tea it up

As I write up this post on tea, I am, appropriately enough, drinking tea. It’s a milk tea that I sweetened with cranberry honey crème; I’m sipping it out of a china teacup, all while under a blanket and typing on my laptop. Sounds not so bad, right?

Lucky for me — a bona fide tea lover — tea is just as good for an occasion as it is for a solitary pick-me-up. Here are some tea tips in case you’d like to host a tea party:

  • Easy, elegant tea bars, like the one in the picture above, are growing in popularity at weddings and showers. Rather conveniently, a row of different teas in the same tins — such as these from
    Portsmouth — makes a striking presentation. I’m also a fan of

    Lupica teas, especially their “ume verte,” which is a delicate and lovely blend of green and white teas scented with Japanese apricot.

  • If you want to cover a range of teas without putting out a crazy amount, I recommend going with whatever flavor suits your fancy within these four differently caffeinated categories: black tea (strongly caffeinated), green (lightly caffeinated), white (lightly caffeinated) and red (no caffeine). You may want to remind your guests that some teas, such as white and green, need to steep for less time (roughly two minutes, depending on the brand) and can become bitter if over-steeped.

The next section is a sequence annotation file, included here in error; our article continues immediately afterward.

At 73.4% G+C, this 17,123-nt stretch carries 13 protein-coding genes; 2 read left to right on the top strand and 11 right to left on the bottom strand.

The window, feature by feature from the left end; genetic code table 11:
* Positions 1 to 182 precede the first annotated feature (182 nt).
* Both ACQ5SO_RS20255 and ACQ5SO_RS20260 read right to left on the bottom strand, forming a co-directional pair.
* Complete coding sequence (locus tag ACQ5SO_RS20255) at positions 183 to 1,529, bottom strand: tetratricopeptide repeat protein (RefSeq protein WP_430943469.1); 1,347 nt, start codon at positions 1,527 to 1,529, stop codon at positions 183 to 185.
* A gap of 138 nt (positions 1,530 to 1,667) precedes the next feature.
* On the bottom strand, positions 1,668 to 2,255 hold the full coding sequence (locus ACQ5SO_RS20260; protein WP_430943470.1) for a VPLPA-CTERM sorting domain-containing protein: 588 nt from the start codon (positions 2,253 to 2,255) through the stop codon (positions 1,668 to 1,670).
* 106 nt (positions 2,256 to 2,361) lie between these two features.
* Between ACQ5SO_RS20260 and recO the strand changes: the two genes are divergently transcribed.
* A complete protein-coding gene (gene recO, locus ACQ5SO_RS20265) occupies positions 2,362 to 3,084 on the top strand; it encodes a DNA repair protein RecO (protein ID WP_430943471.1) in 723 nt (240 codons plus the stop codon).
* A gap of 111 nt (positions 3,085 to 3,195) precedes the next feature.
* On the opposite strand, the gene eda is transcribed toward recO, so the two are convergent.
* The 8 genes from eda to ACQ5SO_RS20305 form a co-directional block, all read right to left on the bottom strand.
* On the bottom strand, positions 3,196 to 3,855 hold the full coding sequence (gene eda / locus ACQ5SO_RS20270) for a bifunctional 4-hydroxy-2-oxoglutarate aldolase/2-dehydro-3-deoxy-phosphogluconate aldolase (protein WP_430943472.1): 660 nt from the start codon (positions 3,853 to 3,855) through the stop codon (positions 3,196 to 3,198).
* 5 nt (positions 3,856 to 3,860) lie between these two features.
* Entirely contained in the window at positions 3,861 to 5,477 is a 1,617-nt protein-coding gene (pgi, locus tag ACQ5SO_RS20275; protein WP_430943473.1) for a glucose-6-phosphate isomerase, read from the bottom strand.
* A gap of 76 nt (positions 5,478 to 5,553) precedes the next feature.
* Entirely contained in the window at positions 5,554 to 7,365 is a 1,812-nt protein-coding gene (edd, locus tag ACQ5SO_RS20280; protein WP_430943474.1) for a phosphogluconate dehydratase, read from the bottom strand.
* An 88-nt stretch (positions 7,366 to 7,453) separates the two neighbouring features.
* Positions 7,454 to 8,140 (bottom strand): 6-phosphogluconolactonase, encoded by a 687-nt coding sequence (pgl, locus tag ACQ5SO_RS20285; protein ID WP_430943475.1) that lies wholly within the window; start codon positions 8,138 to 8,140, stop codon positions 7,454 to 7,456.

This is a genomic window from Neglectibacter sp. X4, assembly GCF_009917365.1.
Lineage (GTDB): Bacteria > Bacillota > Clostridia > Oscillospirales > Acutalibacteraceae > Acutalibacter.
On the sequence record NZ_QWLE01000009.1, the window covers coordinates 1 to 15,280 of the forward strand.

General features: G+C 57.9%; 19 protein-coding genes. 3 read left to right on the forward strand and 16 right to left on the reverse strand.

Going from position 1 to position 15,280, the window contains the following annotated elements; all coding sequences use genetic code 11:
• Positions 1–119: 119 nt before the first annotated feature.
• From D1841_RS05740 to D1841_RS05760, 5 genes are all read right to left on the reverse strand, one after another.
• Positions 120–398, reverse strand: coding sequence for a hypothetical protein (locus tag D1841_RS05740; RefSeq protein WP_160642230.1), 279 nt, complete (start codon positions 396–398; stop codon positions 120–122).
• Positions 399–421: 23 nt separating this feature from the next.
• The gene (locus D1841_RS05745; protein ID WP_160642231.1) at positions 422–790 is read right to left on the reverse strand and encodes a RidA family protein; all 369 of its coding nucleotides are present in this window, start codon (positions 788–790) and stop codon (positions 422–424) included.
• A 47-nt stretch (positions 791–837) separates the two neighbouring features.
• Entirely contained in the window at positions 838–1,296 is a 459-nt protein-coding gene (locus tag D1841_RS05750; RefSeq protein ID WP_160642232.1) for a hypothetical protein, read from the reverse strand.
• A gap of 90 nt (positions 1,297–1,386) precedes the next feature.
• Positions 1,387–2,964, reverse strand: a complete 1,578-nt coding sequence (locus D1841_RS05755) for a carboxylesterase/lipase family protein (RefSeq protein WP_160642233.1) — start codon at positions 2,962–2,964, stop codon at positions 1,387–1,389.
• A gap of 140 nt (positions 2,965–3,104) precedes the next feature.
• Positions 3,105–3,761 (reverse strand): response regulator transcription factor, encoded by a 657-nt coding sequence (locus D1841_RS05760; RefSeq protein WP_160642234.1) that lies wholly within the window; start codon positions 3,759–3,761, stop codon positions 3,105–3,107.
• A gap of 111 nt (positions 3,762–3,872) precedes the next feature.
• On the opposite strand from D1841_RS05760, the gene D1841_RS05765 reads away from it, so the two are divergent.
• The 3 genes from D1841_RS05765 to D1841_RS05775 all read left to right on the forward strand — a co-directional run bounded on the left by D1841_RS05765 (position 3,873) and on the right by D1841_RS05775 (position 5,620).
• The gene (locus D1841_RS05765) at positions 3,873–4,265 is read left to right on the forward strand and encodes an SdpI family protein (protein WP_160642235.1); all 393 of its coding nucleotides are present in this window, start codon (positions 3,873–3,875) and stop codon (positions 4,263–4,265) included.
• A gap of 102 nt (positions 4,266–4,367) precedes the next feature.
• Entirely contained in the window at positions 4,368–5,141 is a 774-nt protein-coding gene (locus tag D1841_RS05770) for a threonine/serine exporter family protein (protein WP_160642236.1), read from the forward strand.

• As for tea accessories, put out spoons, milk, lemon wedges, sugar in cube or lump form (it’s easier that way) and honey. If you go the loose tea route, be sure to supply tea sacks as well so attendees can create their own little teabags; Portsmouth carries some. Also, to make things less messy for your guests, have either teacups with saucers, so guests can place their teabags on the saucers when they’re done steeping, or provide some other place for guests to put their teabags, like these tea trays from
    Tea Forte.
  • Favors are obvious and not hard on the wallet (some might say “in the bag,” but not me). Just send guests home with an individually packaged teabag such as Tea Forte’s cone-shaped teas or

    Tea Revolution’s single-serving boxes. After all, the tea-drinking doesn't have to stop just because the party is over.